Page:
Vitamin A

Vitamin A can be obtained from two sources: animal tissue (retinol) and plant tissue (provitamin A carotenoids). Retinol, retinal, retinoic acid, and retinyl esters are different forms of retinoids, whereas α-carotene, β-carotene, and β-cryptoxanthin are different forms of provitamin A carotenoids. Provitamin A carotenoids can be converted into vitamin A during digestion in the human body. Other carotenoids, such as lycopene, lutein, and zeaxanthin cannot be converted to vitamin A; however, their consumption brings associated health benefits (22). The major carotenoids in cereal grains are β-carotene, β-cryptoxanthin, lutein, and zeaxanthin (23). The carotenoid content of rice, white wheat, and white corn is negligible. The conventional yellow corn contains <2 μg/g of provitamin A carotenoids and up to 20 μg/g of total carotenoids, biofortified corn contains 6–8 μg/g provitamin A carotenoids and up to 66 μg/g of total carotenoids, and yellow durum wheat contains 3 μg/g total carotenoids (23). The distribution of nutrients within different cereal grains is not uniform. Carotenoids are found mainly in the corneous endosperm (74–86%), followed by the endosperm (9–23%), germ (2–4%), and pericarp (1%) (24). Thus, milling/degerming of grains should increase the carotenoid content of flour. Degermed cornmeal contained around 20% higher carotenoids (25); however, the milling of durum wheat resulted in a loss of approximately 8% (23) and the milling of corn resulted in a loss of between 8 and 13% due to lipoxygenase activity (25). The average retention of carotenoids following cooking has been reported to be ~62% for yellow maize and wheat-based products (25).

B Vitamins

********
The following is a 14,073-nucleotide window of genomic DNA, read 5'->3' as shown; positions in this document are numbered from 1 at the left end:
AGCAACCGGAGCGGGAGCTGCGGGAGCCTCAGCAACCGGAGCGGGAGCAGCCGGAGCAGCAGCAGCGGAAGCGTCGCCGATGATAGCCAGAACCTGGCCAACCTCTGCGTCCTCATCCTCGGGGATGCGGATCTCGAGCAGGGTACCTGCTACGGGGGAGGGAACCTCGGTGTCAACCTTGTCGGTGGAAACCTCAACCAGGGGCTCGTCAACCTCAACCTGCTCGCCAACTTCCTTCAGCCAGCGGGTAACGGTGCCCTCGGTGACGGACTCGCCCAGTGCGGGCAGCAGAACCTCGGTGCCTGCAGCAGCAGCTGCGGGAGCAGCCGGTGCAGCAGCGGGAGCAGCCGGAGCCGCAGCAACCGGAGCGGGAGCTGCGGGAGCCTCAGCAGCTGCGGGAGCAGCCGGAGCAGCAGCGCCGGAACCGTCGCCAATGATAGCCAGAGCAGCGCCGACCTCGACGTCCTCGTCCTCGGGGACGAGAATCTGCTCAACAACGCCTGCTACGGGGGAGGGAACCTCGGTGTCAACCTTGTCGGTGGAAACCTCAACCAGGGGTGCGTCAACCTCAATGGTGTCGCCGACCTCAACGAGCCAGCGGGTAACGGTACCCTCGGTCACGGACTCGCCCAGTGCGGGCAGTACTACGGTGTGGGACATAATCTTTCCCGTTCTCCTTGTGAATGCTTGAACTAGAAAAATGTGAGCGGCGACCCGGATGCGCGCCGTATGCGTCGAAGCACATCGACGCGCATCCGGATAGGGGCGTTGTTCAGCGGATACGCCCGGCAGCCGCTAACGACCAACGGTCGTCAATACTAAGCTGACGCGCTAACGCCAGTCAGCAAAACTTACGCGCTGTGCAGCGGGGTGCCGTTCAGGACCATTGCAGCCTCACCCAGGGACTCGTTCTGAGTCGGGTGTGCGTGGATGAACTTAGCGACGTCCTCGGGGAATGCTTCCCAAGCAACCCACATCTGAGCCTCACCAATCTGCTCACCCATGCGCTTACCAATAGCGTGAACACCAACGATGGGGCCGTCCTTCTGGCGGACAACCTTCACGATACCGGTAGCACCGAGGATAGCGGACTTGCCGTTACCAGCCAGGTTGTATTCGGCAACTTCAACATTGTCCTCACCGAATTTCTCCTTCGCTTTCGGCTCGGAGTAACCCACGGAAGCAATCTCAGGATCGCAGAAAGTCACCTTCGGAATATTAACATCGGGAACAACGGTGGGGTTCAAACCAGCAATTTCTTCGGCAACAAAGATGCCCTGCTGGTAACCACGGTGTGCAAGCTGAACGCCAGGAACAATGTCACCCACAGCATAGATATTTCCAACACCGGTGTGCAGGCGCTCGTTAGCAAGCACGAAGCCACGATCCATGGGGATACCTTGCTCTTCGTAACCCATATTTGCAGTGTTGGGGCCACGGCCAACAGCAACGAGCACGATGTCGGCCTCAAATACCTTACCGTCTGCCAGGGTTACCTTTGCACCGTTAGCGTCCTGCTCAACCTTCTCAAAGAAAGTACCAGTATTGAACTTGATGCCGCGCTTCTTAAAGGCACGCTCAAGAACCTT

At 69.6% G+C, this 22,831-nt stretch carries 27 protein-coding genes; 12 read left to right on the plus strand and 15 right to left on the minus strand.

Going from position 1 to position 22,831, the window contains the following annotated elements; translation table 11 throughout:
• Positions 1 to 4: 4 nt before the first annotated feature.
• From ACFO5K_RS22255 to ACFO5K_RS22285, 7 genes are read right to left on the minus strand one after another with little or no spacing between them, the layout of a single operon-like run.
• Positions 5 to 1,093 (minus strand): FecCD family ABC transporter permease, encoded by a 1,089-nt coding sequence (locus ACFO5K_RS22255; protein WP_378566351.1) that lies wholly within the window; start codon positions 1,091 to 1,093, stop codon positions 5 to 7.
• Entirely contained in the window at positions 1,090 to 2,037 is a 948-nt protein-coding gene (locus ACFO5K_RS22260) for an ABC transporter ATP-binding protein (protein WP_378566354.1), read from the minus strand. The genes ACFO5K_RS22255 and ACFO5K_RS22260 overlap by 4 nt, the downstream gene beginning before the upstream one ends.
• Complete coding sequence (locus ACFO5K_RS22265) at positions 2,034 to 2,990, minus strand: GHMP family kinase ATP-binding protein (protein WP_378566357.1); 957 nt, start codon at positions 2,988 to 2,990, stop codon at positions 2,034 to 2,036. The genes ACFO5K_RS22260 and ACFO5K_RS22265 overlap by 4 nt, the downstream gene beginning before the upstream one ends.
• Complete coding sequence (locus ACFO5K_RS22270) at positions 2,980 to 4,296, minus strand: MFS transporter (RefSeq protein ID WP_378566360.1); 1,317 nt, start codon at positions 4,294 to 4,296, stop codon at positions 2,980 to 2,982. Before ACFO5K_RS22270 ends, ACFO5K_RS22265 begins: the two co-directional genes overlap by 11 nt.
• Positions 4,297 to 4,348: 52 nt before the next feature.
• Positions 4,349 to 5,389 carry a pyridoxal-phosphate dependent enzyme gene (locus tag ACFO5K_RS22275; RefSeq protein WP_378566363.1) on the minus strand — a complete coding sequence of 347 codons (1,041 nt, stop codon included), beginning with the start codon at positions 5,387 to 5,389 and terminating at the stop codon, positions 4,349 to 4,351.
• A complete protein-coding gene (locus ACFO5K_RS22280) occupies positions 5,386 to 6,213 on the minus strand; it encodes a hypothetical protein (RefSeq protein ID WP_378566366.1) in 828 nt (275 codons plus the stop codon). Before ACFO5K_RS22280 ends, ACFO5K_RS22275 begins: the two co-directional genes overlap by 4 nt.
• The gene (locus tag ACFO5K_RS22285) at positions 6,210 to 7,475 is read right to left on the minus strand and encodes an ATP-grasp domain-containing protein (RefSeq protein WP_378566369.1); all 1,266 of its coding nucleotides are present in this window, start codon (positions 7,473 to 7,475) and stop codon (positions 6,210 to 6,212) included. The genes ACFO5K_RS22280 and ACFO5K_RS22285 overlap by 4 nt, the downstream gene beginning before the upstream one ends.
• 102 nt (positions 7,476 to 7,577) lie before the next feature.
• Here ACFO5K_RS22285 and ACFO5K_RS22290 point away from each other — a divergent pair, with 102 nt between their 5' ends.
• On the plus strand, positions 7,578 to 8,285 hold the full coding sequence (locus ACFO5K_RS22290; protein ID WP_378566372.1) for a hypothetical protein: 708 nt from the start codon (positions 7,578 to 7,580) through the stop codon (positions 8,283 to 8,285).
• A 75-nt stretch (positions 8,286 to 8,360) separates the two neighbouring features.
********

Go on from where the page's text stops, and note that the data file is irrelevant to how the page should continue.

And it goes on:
B vitamins are found mainly in the seed coat and germ. In terms of crops, these are restricted to the scutellum and aleurone layer in wheat; the germ and aleurone layer in rice; and the germ and hull in corn (26, 27). Cereals are a source of almost all B vitamins, except B12 (Table 1). Although the vitamin content of whole cereals is high, their values are significantly reduced (50–90%) after milling (Table 1). The different B vitamin contents of cereals vary and are dependent on genotype, the environment of cultivation, harvesting time, storage method, and processing method. The reporting of data on cereal vitamin content is complicated by the application of different estimation methods, lab-to-lab variations, and the use of different cultivars or enrichment methods. Vitamin losses following cooking are also significant; a comparison of cooked whole and milled cereals (wheat and rice) indicated that whole grain products are superior to their milled counterparts in terms of vitamin content (Table 2). Between 10 and 24% of the RDA for different B vitamins can be provided by 100 g of whole wheat bread, while for white bread this value varies between 1 and 10%; similarly, for cooked brown rice, a value between 0 and 16% is provided compared with cooked white rice between 0 and 7%.